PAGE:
“Are you sure, honey? That’s a big promise to make, especially for you. I mean your report card sounds like a stutter. F-f-f-f-f-f D-!” mom said. See, completely unsupportive, although that’s completely true.

“I’m sure! I can do it if I work harder!” I agreed. At that moment, all I wanted was to stay in this school.

“Ok, I’ll put you on that plan,” says the desk secretary lady.

“Thank you, thank you, thank you!” I said.

I was just about to run out the door when the desk clerky person type thing said, “Just remember, if you get 1 grade lower than a C on a report card, you’re out of this school until your mom can afford it again.”

So then the end of the day comes. It was so tiring. I’ve never worked so hard in my life. But at least I realized one thing. I can’t add numbers bigger than 400. I so need to start working harder. No wonder I fail all my classes.

“How was you’re first day of working hard?” called my mom from the kitchen. I think, for the first time ever, she was cooking! The maids and chefs must’ve left with their last paycheck.

“Horrible!” I responded, walking into the kitchen. “I’ve never worked so hard in my life. In English we had to read a whole chapter of a book I’ve never even heard of. Apparently we’ve been reading it for like 3 months or something. Math, we had to multiply these things called polynomials. I have no idea what those even are. Apparently we’ve been learning them for a week! Social studies, I mean, who cares about history? Science was just math all over again. And Spanish was just English except everything was in a foreign language or something!”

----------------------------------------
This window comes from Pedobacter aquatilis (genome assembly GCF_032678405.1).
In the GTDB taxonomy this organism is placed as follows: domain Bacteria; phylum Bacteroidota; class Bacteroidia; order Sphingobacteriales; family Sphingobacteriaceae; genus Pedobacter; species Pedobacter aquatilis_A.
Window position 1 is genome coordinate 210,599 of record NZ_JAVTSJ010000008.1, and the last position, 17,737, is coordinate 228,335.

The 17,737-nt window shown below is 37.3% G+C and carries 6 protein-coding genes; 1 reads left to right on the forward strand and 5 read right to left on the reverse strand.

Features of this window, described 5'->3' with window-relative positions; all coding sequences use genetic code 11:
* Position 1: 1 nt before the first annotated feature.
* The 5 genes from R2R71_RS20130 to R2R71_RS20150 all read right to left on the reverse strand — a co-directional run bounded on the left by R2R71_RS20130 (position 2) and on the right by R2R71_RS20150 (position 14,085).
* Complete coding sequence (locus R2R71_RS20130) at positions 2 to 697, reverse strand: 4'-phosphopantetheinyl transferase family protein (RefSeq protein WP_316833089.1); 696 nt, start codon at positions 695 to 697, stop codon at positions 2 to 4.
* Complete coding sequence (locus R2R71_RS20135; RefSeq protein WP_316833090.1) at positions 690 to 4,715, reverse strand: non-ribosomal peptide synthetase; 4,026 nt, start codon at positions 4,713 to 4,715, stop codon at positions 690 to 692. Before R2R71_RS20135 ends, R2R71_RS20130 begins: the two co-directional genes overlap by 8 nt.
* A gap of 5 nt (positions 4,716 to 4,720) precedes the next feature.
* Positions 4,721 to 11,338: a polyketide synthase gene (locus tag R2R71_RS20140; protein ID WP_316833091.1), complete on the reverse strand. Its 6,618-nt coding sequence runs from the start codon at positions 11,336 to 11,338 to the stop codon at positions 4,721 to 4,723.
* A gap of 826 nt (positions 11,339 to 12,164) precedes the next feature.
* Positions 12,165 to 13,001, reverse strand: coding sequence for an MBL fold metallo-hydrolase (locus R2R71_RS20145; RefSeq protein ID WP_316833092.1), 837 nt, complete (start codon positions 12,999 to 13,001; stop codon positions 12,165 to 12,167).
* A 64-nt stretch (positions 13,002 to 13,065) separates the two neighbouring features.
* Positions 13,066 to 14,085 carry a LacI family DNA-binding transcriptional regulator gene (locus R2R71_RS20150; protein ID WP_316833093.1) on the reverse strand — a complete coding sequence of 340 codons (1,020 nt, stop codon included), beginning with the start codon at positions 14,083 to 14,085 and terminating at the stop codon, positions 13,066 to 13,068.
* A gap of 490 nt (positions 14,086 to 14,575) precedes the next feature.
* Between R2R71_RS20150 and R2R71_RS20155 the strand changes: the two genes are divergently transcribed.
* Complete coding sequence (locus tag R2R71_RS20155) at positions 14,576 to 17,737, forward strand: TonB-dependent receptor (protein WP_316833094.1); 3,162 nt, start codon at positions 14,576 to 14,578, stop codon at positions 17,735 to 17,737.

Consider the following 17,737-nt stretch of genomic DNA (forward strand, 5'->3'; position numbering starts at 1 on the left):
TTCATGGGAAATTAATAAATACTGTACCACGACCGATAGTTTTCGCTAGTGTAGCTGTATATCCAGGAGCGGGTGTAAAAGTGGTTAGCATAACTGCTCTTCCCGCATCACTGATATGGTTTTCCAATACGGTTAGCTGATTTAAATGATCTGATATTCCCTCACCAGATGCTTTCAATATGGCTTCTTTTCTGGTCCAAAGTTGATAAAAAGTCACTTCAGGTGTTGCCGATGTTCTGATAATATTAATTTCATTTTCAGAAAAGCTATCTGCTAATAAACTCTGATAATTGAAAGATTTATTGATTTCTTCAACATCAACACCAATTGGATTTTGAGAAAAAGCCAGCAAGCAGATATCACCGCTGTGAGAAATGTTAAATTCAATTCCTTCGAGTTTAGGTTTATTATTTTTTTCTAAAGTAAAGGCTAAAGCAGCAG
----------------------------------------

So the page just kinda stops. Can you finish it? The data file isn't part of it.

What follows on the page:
“Sounds like you had a hard day,” she said sympathetically. By the way, today was the day I finally learned what “sympathetically” meant.

“I did!” I retorted. Man, was I ticked off!

“Well, the more you do it,” ma said, “the more you get used to it.”

“Whatever,” I sassed. “I’m goin’ up to my room to do this thing called ‘homework’.”

Ya, well, um. I did my homework and it was so hard. I never did my homework. I always paid people to do it. But now since I have no money, I can’t do that! Ugh! Life as a poor person sucks!

Later that night, June texted me.

“hey. wat did da office want?” She asked.

“my mom was there,” I responded.

“y?” questioned her.

“parently ma had sumthin 2 say. gimme 5 min and i tell u da hole story,” I told her.

“k,” she responds.

“k so parently my ma lost her job and uk my dad a lazy bum. now we hav no money. No money means no super xpensive private skool. so i was called 2 da office so she culd tak me home. And now I get 2 stay @ da skool IF I keep my grades up, as n no c’s. i cant take it! it 2 hard!”

“well, if u tried harder n the beginin mayb it wuldnt b 2 hard,” said she.

“ya rite,” I said.

“well good luck stayin n dat skool. hav fun n public skool,” June said. She's unsupportive, just like my mom. Well I guess it’s just since I've never tried hard, not a day in my life. Until now, anyways.

“thnx lots...” I snorted. But seriously, how am I supposed to survive? All I know is being lazy!

When I finally finished my incredibly hard homework, I went downstairs to find my mother crying her eyes out. I still haven’t learned a shorter word for that yet.

“Ma, what’s wrong?” I inquired.

All she did was hand me a note. It had my father’s handwriting on it. Trust me; I’d know his handwriting anywhere. Here’s what it said:

Rosalina, dear. I’m sorry, but now that you’ve
lost all your money and can’t support a family, I
will not be you’re husband anymore. I went and
found a lawyer and a new wife. I left the divorce papers
on the counter. Please sign and return to Jack Fredrickson,
Law Attorney. He told me to tell you that if you had
any questions to take it to court. But since you can’t
since you’re so poor now, don’t even bother. I never want to see you
again . I never loved you, only your money. I just thought
I’d tell you the truth. I’ve moved on. I wish you luck being poor.
Sincerely, Jack Castellan.

“I can’t believe he did that to you!” I said.

“I can. But I, unlike you, knew he only loved my money, not me,” she sighed. “But still, I loved him.”

“Whatever, it’s still not right,” I said. I can’t believe my father left my mother!